7. to breed (animals) for particular characteristics
“Collins English Dictionary — Complete & Unabridged” 2012 Digital Edition © William Collins Sons & Co. Ltd. 1979, 1986 © HarperCollins Publishers 1998, 2000, 2003, 2005, 2006, 2007, 2009, 2012


  1. Alsofancy that! an exclamation of surprise or disbelief
“Collins English Dictionary — Complete & Unabridged” 2012 Digital Edition © William Collins Sons & Co. Ltd. 1979, 1986 © HarperCollins Publishers 1998, 2000, 2003, 2005, 2006, 2007, 2009, 2012
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Derived Forms

  • ˈfancily, adverb
  • ˈfanciness, noun
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Other Words From

  • fan·ci·ness noun
  • un·fan·cy adjective
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Word History and Origins

Origin of fancy1

First recorded in 1400–1450; Middle English fan(t)sy, syncopated variant of fantasie fantasy
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Word History and Origins

Origin of fancy1

C15 fantsy , shortened from fantasie ; see fantasy
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Synonym Study

Fancy, fantasy, imagination refer to qualities in literature or other artistic composition. The creations of fancy are casual, whimsical, and often amusing, being at once less profound and less moving or inspiring than those of imagination: letting one's fancy play freely on a subject; an impish fancy. Fantasy now usually suggests an unrestrained or extravagant fancy, often resulting in caprice: The use of fantasy in art creates interesting results. The term and concept of creative imagination are less than two hundred years old; previously only the reproductive aspect had been recognized, hardly to be distinguished from memory. “Creative imagination” suggests that the memories of actual sights and experiences may so blend in the mind of the writer or artist as to produce something that has never existed before—often a hitherto unperceived vision of reality: to use imagination in portraying character and action.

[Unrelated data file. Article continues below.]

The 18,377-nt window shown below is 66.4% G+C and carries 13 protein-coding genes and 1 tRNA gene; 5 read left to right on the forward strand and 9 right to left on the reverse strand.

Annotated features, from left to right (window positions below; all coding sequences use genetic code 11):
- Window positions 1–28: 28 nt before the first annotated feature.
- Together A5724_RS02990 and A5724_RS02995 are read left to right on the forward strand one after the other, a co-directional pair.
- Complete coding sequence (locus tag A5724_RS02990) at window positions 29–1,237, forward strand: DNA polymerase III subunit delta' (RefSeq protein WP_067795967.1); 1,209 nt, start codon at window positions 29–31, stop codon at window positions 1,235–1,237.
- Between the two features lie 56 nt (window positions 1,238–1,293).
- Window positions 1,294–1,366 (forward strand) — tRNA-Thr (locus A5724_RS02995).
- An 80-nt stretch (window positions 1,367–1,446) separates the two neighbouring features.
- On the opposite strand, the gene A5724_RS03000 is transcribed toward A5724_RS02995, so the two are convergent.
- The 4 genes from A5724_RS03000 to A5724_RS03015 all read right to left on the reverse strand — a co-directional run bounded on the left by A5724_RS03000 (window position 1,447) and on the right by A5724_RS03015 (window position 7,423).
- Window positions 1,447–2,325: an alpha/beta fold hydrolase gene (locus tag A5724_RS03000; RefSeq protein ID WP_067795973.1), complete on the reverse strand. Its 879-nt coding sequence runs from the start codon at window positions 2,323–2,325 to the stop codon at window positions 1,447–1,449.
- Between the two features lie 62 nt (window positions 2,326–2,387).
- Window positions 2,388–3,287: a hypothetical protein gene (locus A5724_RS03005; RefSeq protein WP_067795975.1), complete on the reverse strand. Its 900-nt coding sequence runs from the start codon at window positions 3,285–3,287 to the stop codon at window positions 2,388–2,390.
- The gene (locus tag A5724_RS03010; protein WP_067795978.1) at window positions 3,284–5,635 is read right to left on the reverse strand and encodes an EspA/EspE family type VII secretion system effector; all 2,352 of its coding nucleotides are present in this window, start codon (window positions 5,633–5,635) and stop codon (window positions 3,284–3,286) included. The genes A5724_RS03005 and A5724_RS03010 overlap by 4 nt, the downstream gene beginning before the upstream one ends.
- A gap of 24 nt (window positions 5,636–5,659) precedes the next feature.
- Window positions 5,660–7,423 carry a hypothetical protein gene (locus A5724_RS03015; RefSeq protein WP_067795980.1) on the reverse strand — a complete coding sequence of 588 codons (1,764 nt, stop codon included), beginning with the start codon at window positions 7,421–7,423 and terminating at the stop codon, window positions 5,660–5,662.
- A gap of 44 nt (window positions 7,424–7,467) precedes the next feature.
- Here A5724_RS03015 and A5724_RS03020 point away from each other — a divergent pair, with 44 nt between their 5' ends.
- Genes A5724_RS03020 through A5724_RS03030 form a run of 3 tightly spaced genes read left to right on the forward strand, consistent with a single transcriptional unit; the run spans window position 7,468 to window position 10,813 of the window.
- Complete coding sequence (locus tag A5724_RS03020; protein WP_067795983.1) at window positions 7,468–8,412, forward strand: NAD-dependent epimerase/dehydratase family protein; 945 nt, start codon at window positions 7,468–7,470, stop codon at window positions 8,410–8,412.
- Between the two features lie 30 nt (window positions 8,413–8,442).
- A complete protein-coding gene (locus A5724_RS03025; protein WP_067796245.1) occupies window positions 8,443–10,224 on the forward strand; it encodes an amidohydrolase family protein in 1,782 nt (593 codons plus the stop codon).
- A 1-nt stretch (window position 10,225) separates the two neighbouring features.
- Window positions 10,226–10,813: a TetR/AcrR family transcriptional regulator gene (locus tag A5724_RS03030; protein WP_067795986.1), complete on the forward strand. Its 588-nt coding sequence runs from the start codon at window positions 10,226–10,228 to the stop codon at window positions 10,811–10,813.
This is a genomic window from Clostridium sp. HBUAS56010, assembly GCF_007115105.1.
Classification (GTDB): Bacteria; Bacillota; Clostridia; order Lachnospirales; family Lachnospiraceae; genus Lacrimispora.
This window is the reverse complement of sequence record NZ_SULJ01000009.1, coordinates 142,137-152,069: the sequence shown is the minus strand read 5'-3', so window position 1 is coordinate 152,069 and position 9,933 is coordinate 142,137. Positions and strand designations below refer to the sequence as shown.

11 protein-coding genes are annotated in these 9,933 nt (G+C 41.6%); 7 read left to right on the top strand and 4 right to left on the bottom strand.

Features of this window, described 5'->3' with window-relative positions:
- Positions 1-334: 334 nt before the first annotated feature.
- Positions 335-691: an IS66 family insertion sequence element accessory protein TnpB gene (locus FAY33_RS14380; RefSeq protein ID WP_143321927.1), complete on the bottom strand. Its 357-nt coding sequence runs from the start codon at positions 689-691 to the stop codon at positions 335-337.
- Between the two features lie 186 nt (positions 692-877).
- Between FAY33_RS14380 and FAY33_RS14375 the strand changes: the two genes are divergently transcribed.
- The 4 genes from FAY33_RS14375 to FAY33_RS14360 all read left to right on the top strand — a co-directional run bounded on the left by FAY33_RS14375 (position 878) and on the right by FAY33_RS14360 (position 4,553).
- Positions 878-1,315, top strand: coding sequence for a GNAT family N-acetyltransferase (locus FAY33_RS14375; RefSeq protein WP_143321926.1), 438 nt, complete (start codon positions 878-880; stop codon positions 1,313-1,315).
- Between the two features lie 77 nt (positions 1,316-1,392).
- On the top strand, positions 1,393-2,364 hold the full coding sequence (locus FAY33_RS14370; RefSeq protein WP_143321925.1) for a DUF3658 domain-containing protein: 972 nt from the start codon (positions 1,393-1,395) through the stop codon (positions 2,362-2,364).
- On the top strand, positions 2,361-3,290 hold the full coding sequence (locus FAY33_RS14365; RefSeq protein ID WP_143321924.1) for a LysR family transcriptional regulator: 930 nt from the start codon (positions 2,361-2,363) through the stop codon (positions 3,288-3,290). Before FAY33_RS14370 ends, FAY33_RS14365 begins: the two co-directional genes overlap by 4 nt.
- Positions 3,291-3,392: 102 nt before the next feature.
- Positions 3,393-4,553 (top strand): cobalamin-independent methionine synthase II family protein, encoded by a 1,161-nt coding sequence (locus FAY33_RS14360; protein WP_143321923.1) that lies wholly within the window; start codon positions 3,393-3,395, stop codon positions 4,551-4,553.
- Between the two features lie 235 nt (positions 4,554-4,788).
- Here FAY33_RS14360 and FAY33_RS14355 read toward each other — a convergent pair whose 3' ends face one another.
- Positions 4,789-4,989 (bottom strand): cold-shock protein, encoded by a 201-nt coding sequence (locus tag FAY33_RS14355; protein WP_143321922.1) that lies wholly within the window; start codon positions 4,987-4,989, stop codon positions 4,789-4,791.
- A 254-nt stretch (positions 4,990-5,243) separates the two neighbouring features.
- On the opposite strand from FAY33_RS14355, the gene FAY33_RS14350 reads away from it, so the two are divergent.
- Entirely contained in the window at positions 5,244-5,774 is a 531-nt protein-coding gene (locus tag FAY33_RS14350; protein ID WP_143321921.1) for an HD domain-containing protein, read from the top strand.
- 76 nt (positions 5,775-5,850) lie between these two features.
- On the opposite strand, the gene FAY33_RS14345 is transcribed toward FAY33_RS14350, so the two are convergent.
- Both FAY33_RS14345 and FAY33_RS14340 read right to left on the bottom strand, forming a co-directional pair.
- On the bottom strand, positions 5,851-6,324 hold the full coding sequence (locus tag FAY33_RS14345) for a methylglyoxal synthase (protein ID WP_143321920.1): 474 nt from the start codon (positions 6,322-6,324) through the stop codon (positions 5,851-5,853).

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Example Sentences

We want to have the fancy, nice things but often discover that having the fancy, nice things usually means someone has to pay.

From Ozy

To make a deepfake, you don’t need a fancy computer or even a ton of knowledge about software.

It covers the review of all documents first by the lender, then separately by the borrower’s “settlement agent,” a fancy term for his or her lawyer.

From Fortune

Figuring this all out takes some fancy math, but it’s something an electronic calculator can easily manage.

Portable bathroom options, which range from simple bag setups for fast and light backpacking to fancy full-flush contraptions for long-term campground stays, can help.

The Plaza Hotel cooked a fancy-pants latke with red wine braised oxtail, horseradish sunchoke cream, and crispy kale.

They're also proof that no matter how fancy you are, you can't escape the urge to watch two girls make out.

To get the product from manufacturer to arm, the product is lyophilized (a fancy word for freeze dried).

This fancy spice pack pairs with four different spirits—vodka, tequila, aquavit, and gin—to ensure the perfect morning pick-me-up.

I fancy Holmes would have destroyed those theories with nothing more than his intuition.

A fancy came into my head that I would entertain the king and queen with an English tune upon this instrument.

She fancied there was a sympathy of thought and taste between them, in which fancy she was mistaken.

One time my fancy soared on high, to see what discoveries I could make in those clearer regions.

Fancy that enormous shell dropping suddenly out of the blue on to a ship's deck swarming with troops!

In the old days every great man kept a toad-eater; sometimes his functions were highly paid—Wolff's are, I fancy.


Related Words

Definitions and idiom definitions from Unabridged, based on the Random House Unabridged Dictionary, © Random House, Inc. 2023

Idioms from The American Heritage® Idioms Dictionary copyright © 2002, 2001, 1995 by Houghton Mifflin Harcourt Publishing Company. Published by Houghton Mifflin Harcourt Publishing Company.